That’s a reference, of course, to the film’s title, which is a smart title, and an instant, smart allegory that connects directly to the film’s plot, story and characters. The phrase is derived from early references to March 15, which arrives in the middle of March, but more popularly to the date that Julius Caesar was brutally assassinated by an entire cabal of shady politicians in the Roman Senate—where he was literally stabbed to death. There’s some early political corruption for you!! And, subsequently, William Shakespeare, in “Julius Caesar,” had a soothsayer ominously warn Caesar, “beware the Ides of March.”
Some of the characters portrayed in Clooney’s film would have done well to seek out their own soothsayers to avoid those back-stabs.
“The Ides of March” is set in modern times, in a modern-day presidential primary campaign, as the idealistic, popular Democratic Pennsylvania Gov. Mike Morris (smartly, deceptively portrayed by Clooney) drudges through an important Ohio primary campaign swing, seeking not only votes, but the backing—and delegates—held by the prominent Senator Thompson (Jeffrey Wright). Morris, an increasingly popular idealist who speaks truthfully and hits all the right modern-day talking points, is assisted by his veteran, experienced, no-nonsense and very loyal campaign manager Paul Zara (Philip Seymour Hoffman) and a slightly novice, but whiz-kid, press secretary Stephen Meyers (Ryan Gosling), a young buck still feeling his way around the political minefields. Morris is also dealing with an aggressive primary challenge from a fellow Democrat whose campaign is savagely, brutally operated by an all-out warrior of a campaign manager, Tom Duffy (Paul Giamatti). Complicating things for Meyers is Molly (Evan Rachel Wood), a beautiful, very young intern who insists on flirting with Meyers, her very-far-higher-up boss, not only on the campaign trail, but literally in the office. Oh, and Molly just happens to be the daughter of the chairman of the Democratic National Committee.
You don’t need a film reviewer—or a soothsayer–to tell you, or even suggest, where all or some of this is going. But, yes, all of these varied components intricately crash together in a rapidly deteriorating mess of awful lies, deceit, deception, extortion and, yes, back-stabbing. It would be unfair and irresponsible to outline in detail what specifically happens—for one of the many positive aspects of “Ides” is how potentially clichéd plot developments unfold in surprising ways, which adds a suspense and thriller tone to the basic political drama tone. Those plot-twist surprises—and how the characters deal with them—are a big part of what is entertaining about the film. The story is basically a political train wreck. You want to look away from what these deceitful people are doing to each other, but you can’t, because it’s fascinating. Darkly and horrifying fascinating,but fascinating nonetheless.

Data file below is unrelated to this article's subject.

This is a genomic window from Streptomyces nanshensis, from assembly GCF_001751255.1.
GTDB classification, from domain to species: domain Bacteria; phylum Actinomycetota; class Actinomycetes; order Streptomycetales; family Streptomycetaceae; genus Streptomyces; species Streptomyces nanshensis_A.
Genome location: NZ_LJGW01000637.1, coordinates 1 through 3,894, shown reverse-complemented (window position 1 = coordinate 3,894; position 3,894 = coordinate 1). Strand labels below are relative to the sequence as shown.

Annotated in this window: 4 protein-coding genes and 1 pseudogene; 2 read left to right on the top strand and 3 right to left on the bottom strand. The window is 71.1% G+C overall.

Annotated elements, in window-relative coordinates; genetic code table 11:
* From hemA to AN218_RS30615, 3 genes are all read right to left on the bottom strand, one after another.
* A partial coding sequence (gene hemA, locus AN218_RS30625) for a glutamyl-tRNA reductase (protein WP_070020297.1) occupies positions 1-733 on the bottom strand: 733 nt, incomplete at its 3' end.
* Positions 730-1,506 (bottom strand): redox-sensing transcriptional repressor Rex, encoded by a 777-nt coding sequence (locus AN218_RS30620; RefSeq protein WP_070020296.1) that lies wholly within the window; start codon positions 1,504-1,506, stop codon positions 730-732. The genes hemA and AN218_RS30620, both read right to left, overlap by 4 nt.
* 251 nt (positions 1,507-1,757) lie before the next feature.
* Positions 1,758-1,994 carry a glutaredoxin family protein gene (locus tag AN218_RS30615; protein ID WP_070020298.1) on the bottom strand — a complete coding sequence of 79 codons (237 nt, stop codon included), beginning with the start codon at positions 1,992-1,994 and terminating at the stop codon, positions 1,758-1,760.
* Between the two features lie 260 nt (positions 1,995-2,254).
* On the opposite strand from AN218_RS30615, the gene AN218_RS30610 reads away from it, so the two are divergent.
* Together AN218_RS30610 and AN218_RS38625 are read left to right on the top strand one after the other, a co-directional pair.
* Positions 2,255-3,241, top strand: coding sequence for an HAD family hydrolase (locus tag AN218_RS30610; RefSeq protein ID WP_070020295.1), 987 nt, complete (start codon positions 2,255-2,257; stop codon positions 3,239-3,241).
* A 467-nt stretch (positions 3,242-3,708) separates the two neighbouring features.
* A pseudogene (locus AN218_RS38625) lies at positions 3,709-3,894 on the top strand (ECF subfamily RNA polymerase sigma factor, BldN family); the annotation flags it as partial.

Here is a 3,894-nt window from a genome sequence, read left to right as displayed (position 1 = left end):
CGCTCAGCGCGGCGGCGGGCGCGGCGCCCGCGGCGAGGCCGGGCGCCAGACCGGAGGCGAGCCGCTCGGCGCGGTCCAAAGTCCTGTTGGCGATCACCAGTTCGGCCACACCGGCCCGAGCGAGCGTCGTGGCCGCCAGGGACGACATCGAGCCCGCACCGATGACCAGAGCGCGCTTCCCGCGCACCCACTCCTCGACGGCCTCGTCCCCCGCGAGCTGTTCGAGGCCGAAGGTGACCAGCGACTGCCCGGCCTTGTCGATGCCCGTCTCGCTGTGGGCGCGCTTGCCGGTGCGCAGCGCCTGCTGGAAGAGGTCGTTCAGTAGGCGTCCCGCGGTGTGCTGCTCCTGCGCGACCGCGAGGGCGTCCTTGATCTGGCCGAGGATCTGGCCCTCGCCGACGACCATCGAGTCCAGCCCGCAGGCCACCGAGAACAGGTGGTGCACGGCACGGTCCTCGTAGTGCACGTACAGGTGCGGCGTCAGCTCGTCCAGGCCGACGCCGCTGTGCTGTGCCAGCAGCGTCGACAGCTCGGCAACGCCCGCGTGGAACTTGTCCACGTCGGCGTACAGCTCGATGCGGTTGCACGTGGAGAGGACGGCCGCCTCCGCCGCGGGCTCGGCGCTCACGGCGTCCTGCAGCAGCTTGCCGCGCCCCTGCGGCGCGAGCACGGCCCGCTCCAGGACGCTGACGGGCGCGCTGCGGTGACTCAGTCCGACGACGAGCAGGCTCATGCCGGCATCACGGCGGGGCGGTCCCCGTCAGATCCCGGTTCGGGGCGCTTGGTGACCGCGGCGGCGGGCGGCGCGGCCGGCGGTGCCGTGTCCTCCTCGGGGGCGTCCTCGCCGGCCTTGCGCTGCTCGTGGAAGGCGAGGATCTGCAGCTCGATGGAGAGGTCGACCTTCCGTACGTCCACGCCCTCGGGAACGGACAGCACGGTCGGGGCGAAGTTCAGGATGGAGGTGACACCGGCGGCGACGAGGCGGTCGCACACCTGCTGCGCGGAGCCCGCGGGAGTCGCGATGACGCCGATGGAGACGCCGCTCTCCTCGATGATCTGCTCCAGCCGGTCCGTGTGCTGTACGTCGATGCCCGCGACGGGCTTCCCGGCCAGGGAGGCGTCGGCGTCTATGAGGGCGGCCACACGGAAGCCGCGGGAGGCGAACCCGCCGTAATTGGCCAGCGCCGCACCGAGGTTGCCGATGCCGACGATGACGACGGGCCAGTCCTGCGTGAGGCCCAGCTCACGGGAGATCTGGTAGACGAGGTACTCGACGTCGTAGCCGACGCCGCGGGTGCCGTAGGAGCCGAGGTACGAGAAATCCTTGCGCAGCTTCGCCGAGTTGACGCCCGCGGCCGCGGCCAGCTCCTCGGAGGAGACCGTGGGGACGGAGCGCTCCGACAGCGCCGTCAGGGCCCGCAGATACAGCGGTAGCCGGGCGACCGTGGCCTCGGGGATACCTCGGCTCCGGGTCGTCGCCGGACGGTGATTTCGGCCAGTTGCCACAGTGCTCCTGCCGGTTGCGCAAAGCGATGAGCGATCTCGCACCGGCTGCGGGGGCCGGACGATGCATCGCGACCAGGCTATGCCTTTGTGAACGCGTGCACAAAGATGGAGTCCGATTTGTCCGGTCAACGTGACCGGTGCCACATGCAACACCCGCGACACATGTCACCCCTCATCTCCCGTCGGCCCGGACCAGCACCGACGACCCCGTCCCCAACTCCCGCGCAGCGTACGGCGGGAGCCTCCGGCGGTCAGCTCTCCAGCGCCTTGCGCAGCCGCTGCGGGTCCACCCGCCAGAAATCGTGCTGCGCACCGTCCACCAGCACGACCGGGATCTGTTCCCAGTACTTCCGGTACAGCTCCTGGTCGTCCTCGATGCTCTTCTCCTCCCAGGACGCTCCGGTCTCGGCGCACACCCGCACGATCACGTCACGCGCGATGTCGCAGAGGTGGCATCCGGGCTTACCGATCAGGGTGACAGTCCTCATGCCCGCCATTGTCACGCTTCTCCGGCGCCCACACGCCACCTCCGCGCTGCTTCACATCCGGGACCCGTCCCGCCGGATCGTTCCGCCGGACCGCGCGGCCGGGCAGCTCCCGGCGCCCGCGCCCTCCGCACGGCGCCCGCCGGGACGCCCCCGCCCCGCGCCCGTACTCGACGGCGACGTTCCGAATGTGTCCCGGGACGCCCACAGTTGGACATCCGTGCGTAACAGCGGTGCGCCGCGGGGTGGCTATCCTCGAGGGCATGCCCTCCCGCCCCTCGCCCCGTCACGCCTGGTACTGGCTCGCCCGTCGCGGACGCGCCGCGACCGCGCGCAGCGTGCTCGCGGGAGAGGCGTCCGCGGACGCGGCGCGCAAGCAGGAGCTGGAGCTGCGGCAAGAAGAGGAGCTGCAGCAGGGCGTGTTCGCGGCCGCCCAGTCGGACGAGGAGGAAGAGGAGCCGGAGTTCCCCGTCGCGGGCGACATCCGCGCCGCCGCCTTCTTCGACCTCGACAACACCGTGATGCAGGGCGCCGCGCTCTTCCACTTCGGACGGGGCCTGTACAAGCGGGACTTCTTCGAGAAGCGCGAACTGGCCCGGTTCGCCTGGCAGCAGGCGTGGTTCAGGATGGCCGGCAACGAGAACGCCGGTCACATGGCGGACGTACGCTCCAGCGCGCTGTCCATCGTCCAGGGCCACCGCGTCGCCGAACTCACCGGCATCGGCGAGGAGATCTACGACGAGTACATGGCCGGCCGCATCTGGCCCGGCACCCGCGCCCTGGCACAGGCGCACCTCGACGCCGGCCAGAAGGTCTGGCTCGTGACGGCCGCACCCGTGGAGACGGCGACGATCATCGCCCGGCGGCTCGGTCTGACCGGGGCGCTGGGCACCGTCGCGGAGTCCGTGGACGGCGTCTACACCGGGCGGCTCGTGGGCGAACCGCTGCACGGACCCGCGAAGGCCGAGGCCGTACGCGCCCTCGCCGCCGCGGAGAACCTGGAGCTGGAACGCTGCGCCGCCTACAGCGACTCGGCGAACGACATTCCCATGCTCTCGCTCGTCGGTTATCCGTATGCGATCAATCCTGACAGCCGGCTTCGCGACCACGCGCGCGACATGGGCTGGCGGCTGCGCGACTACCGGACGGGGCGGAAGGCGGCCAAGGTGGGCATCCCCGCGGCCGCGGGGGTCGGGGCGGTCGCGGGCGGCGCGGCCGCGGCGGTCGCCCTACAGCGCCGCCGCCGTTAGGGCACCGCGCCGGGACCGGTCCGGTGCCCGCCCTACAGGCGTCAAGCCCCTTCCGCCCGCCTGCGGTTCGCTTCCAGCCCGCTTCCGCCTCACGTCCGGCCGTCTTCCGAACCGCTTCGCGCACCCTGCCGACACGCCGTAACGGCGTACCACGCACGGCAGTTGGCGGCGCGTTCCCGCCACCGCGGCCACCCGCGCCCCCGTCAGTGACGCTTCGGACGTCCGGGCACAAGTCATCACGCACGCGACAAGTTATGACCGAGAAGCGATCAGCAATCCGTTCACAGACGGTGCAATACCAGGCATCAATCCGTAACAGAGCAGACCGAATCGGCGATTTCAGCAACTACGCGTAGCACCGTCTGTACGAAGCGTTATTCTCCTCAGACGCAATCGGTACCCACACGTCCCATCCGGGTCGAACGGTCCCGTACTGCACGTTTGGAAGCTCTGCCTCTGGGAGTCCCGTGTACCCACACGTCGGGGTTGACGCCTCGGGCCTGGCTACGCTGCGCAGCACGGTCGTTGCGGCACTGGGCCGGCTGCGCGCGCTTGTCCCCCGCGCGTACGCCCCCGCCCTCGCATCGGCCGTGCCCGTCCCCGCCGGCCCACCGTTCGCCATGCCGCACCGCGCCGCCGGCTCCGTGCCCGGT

Clooney, who despite having co-produced, co-written, directed and co-starred, does not present a vanity production. That’s a positive. And, interestingly, he does not present a blatantly partisan political soap box for liberal or conservative, Democratic or Republican, right or left, political sermonizing, moralizing or preaching. The film is not really about partisan politics. It’s about the underlying corruption of politics, how people are corrupted, how politicians are corrupted, and how, yes, the system, right or left or moderate, is corrupted. That’s one way how the film is not a vanity production. The other way is that, again, quite interestingly, Clooney’s character is not really the central character and is not really the character that the film revolves around, on some plot levels. That is purely Gosling’s area in “Ides”—and the young actor comes through well, as he portrays not only a fiercely loyal, wide-eyed political servant at the outset, but also someone whose loyalty, belief system, morals and convictions are horribly tested, twisted and tortured. His character’s very real development is tragically sad, as his entire value system is put to some challenging tests. Clooney’s Morris always seems to be lurking in the background—appearing here and there, questionable in character, increasing dark and menacing—like the best movie monsters and creatures who you don’t really see in full view until it’s too late. Clooney’s also-challenged Morris is like the “Jaws” shark—you don’t see much of him early on, but the more that is exposed, bit by bit, the more terrifying he becomes.